Do Any Ancient Roman Records Still Exist Today?

The ancient Roman culture is credited by modern historians with inventing almost every modern convenience and technology prior to the advent of electronics, including:

  • Air conditioning
  • Aqueducts
  • Arched bridges and rooves
  • Books
  • Civic buildings for magistrates, councils, courts, and clerical workers
  • Concrete
  • Construction equipment including cranks and hoists
  • Dams
  • Extensive highway systems
  • Fast food
  • Flushing toilets
  • Hot and cold running water inside homes
  • Indoor heating
  • Industrial factories
  • Lighthouses
  • Mobile army surgical hospitals
  • Ox-driven reaper for farms
  • Paper
  • Professional public entertainment
  • Sewers
  • Shopping malls
  • Steam power
  • Taxis (chariots with meters that determined fees)
  • Water-powered mining machines

Ancient Roman documentThe Roman people sought in every way to make their lives comfortable, although most of their industry and machinery was powered by slaves and animals, not by motors and engines as today. But one of the greatest innovations of the ancient Romans was the collection of governmental documents in archives.

Tax records, records of land ownership, public decrees, and many other documents were carefully recorded on papyrus, vellum, and parchment. These ancient documents were stored away for posterity but when the Roman way of life began to crumble due to civil war and barbarian invasions most of the ancient archives were plundered, destroyed, or allowed to rot away. Today only a small percentage of Roman documents still exist.

Nonetheless, you can read translations of many Roman documents online, including legal texts, military documents, and historical texts.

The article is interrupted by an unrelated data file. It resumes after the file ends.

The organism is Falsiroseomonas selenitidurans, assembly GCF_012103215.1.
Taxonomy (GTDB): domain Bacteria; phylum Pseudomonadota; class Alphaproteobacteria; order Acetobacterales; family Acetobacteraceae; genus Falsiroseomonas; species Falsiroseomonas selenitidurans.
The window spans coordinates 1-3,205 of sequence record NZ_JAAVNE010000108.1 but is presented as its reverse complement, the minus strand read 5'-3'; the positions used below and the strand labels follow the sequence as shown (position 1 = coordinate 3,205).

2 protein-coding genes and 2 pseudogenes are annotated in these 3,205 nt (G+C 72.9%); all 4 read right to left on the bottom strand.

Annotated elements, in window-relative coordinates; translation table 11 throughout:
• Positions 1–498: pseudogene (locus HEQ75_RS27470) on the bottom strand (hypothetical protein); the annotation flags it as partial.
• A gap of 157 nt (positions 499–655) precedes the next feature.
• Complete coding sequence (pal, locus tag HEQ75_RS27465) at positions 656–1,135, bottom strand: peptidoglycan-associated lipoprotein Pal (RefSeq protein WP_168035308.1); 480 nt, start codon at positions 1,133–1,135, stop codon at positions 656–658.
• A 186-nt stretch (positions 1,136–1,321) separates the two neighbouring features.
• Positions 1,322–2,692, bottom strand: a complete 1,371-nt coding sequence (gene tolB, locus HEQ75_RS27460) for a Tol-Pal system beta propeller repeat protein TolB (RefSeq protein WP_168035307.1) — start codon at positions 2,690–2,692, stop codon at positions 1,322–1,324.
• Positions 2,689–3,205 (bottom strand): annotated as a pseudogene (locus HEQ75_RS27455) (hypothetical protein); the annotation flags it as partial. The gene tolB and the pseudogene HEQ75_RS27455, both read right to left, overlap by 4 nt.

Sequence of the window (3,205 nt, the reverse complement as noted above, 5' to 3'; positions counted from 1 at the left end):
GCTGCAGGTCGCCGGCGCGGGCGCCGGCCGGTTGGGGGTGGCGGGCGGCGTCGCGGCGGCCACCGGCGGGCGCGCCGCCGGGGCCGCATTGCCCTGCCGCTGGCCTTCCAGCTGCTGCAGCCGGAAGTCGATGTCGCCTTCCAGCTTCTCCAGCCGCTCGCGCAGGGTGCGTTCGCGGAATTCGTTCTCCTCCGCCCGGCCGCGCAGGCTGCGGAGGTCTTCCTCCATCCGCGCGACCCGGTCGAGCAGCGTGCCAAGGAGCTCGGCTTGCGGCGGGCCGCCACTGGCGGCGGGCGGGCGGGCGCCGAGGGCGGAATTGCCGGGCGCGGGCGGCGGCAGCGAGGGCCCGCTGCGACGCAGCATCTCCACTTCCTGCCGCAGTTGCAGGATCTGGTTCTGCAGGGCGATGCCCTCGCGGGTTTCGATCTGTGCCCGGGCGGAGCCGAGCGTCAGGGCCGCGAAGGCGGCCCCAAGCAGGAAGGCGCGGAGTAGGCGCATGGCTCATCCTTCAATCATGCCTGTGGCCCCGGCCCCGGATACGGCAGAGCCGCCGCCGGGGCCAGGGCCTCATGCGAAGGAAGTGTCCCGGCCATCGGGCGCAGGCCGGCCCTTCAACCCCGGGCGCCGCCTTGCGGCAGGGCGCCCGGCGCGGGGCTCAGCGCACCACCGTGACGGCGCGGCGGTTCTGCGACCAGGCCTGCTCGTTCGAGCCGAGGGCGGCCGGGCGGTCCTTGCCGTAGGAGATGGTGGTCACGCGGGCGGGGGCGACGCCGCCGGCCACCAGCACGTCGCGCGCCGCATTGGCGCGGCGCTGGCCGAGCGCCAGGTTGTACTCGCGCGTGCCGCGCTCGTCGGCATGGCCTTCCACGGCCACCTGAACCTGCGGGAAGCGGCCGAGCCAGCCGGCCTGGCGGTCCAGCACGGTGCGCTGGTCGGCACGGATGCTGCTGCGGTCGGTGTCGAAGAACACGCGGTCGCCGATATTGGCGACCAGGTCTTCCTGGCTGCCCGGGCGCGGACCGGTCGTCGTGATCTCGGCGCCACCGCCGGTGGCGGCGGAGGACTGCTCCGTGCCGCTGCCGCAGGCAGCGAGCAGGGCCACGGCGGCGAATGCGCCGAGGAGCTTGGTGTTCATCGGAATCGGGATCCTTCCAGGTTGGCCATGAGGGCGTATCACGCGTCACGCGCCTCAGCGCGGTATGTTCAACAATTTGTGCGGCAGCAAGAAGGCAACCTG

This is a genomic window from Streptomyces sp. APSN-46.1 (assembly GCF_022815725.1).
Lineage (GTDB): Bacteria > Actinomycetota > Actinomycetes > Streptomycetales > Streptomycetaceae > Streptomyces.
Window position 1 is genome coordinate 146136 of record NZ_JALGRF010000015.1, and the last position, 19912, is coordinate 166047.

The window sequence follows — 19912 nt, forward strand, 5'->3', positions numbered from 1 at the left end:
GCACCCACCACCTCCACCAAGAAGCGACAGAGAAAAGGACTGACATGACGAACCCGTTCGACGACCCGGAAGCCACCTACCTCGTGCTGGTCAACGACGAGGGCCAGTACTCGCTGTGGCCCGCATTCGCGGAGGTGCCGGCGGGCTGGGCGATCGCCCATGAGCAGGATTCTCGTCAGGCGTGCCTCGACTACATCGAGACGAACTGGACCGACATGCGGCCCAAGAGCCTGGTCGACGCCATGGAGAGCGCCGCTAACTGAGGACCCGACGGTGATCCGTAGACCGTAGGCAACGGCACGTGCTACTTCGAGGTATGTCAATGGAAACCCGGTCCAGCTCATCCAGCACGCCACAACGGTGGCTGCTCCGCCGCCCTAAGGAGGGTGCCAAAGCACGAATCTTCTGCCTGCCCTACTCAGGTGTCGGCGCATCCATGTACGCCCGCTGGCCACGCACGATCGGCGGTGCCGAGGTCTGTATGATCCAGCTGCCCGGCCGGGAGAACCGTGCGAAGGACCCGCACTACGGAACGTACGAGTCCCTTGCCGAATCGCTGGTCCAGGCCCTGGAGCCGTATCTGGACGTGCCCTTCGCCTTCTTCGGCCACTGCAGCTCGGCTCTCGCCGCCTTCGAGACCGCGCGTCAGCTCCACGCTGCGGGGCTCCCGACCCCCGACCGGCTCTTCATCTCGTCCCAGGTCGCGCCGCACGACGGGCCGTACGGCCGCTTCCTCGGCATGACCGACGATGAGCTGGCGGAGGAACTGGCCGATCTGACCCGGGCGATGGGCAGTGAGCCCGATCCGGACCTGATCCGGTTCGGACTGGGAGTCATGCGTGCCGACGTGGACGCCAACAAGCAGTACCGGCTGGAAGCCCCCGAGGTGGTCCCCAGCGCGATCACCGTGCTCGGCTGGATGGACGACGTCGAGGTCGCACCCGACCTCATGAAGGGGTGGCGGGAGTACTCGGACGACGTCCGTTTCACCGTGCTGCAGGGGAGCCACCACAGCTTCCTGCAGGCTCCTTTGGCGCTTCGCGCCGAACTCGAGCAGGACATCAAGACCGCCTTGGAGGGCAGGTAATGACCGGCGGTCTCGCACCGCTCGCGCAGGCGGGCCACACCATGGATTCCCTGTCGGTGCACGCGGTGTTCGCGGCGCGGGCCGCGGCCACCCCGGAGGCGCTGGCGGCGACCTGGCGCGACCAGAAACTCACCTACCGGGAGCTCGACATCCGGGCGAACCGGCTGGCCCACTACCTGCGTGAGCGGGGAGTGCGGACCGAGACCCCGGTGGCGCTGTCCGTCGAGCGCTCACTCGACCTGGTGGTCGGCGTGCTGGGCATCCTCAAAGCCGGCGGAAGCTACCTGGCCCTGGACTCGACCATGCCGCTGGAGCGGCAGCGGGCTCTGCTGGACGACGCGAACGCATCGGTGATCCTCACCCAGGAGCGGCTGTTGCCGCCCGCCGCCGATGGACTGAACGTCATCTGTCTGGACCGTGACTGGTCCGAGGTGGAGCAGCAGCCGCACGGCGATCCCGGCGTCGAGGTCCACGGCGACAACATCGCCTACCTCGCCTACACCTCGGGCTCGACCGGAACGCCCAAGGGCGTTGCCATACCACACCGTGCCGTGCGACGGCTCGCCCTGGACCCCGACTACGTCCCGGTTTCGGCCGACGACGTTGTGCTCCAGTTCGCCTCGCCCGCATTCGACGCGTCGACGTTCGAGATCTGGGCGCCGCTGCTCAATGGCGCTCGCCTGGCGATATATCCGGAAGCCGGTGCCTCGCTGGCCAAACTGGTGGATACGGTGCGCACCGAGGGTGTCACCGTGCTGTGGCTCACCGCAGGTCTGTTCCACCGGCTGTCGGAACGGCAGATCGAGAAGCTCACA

The ancient Romans were not the first culture to create extensive historical records. Record-keeping goes all the way back to the Egyptians and Sumerians, who recorded their laws, histories, and occasional economic activities on clay and stone. Egyptians used the papyrus plant (from which Roman paper was derived) to record magic spells, dietary information, and even medicinal practices.

What makes Roman record-keeping unique is that it was so widespread. All Roman soldiers were required to read and write if they wanted to become citizens. And all citizens who wanted to serve in public offices were required to read and write as well. Millions of Roman citizens were literate people, and they wrote letters, scrolls, books, wills, and special legal documents.

The Roman education system survived into the medieval period because it was preserved by the Roman Church and by the Byzantines. When medieval cities began establishing universities in the High Middle Ages they drew upon the remnants of Roman science and education. Unfortunately, most Roman records had already been lost by that time. In fact, many Roman records have only gradually been found and restored over the past few centuries.

Those records that still exist are kept mostly in museums and university archives, carefully preserved for scientific study. The documents have been transcribed and translated into many languages through books and computers.